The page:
The industrial strike embarked upon by the National Union of Petroleum and Gas (NUPENG) and Petroleum and Natural Gas Senior Staff Association of Nigeria (PENGASSAN) is very worrisome, coming at this time of the year. The action has not only disrupted economic activities all over the country, it is also threatening to shut down the entire system of government administration. According to NUPENG and PENGASSAN, the action followed government refusal to address some of the problems affecting the oil industry. They accused it of not maintaining the refineries and ensuring they had adequate supply of crude oil, as well as neglecting to combat pipeline vandalism. Moreover, they are calling for the passage of the Petroleum Industry Bill (PIB), aimed at overhauling the inefficiency in the sector and ending of unfair labour practices. The demands include carrying out turnaround maintenance of the refineries, reduction in pump petrol prices, improvement in the country’s neglected road network, curbing pipeline vandalism, crude oil theft, stemming the high rate of divestment and attendant job losses in the industry. Furthermore, the unions insist that their members will not suspend the strike until there is a strong commitment from both the government and operators to resolve the issues. We acknowledge that industrial strike is a legitimate weapon of collective bargaining and negotiation in every democratic society. So, when labour resorts to this option, it is an indication that all avenues for resolution of the conflict have broken down. It is pertinent that the government looks into this barrage of grievances with all the seriousness it deserves. For example, the menace of oil theft and sea piracy in the maritime sector is becoming worrisome, with the feeble attempt to curb the vices. Despite the massive investment in surveillance facilities and other state-of-the-art equipment, it is estimated that the country loses about $25 billion to oil theft annually. Another area of grievance is the allegation that the authorities have concluded plans for the sale of the country’s four refineries. Much as the oil workers reserve the right to strike in order to press home their demands, we make bold to remind them that the timing of their action robs it of all altruism. It has been in the manner of the unions to embark on wildcat strikes, especially during festive periods, in the hope of creating a groundswell of animosity against the government. This ritual has to stop if the unions are desirous of getting the sympathy of Nigerians. On its part, government must not wait until there is a breakdown of communication between it and the unions before it acts to resolve.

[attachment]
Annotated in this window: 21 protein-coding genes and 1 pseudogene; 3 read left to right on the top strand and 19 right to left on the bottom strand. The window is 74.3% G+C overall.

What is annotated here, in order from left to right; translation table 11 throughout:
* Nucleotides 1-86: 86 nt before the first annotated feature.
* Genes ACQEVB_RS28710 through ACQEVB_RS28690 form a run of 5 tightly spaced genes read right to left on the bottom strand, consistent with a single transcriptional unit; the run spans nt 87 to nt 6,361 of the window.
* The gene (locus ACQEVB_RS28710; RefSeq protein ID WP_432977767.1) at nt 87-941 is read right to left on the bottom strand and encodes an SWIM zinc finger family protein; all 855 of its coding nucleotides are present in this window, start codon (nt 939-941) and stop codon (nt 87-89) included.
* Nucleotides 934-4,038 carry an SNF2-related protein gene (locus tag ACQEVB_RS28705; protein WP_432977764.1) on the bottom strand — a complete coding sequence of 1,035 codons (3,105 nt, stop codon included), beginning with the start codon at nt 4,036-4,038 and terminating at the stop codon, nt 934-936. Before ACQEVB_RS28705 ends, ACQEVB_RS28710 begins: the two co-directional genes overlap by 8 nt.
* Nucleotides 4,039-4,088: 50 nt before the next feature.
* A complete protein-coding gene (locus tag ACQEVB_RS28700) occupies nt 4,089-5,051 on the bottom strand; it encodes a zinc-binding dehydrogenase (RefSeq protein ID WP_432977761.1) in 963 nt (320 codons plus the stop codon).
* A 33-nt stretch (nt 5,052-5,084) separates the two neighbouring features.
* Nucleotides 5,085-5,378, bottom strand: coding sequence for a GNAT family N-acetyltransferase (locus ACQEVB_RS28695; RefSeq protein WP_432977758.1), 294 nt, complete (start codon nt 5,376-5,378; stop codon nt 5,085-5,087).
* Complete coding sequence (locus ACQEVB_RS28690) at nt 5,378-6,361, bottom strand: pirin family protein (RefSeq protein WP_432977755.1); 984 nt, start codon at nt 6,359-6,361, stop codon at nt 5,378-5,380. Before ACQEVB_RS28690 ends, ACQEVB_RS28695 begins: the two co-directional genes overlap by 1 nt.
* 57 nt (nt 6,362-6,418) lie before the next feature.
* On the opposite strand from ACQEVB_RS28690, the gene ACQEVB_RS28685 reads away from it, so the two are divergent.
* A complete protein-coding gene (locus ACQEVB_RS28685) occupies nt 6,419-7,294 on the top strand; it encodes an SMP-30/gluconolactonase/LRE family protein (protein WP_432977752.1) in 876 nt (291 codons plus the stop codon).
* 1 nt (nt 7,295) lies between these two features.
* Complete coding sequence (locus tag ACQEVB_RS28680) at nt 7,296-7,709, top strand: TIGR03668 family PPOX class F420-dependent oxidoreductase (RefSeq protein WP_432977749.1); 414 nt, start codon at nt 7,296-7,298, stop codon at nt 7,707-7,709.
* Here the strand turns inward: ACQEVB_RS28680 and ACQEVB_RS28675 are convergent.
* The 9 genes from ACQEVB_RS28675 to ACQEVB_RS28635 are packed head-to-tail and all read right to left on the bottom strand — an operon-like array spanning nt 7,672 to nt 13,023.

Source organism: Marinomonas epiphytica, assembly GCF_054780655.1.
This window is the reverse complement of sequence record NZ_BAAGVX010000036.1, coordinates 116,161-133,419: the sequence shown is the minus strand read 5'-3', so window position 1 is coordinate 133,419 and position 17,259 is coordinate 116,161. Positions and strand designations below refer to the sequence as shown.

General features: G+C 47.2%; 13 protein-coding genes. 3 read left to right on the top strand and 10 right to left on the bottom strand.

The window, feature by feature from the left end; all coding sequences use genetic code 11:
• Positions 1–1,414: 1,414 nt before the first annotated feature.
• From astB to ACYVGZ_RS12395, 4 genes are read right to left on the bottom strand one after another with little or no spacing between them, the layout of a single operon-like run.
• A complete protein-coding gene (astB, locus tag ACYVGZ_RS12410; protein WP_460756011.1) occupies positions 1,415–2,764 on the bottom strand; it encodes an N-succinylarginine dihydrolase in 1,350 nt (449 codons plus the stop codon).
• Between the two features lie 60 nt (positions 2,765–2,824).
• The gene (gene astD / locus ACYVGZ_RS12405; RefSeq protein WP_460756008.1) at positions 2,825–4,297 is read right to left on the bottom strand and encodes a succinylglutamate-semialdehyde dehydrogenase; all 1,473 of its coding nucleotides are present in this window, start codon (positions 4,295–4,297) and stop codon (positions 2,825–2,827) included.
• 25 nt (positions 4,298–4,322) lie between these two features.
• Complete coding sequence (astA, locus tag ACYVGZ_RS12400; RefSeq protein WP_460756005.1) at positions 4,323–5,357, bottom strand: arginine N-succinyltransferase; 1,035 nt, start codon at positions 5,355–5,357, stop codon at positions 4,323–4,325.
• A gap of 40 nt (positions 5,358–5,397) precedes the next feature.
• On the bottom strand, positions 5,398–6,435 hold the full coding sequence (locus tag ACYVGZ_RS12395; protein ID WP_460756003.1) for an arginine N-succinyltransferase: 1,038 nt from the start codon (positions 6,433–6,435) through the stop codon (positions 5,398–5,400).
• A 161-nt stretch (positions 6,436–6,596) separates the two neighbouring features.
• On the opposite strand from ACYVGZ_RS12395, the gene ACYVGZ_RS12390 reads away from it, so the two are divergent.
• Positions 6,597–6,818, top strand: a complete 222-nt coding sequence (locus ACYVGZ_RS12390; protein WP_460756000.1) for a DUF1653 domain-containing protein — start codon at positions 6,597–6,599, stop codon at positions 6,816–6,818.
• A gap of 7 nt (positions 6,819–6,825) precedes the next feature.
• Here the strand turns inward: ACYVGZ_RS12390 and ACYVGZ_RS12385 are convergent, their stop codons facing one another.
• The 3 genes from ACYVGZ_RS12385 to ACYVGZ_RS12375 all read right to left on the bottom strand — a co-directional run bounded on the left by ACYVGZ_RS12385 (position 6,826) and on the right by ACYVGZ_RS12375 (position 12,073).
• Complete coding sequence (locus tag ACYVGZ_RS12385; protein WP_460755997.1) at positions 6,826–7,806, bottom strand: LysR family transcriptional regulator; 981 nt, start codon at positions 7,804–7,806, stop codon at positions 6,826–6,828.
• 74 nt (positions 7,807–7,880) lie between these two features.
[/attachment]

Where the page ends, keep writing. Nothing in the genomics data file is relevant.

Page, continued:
*this was published in the Daily Times dated Thursday, December 18, 2014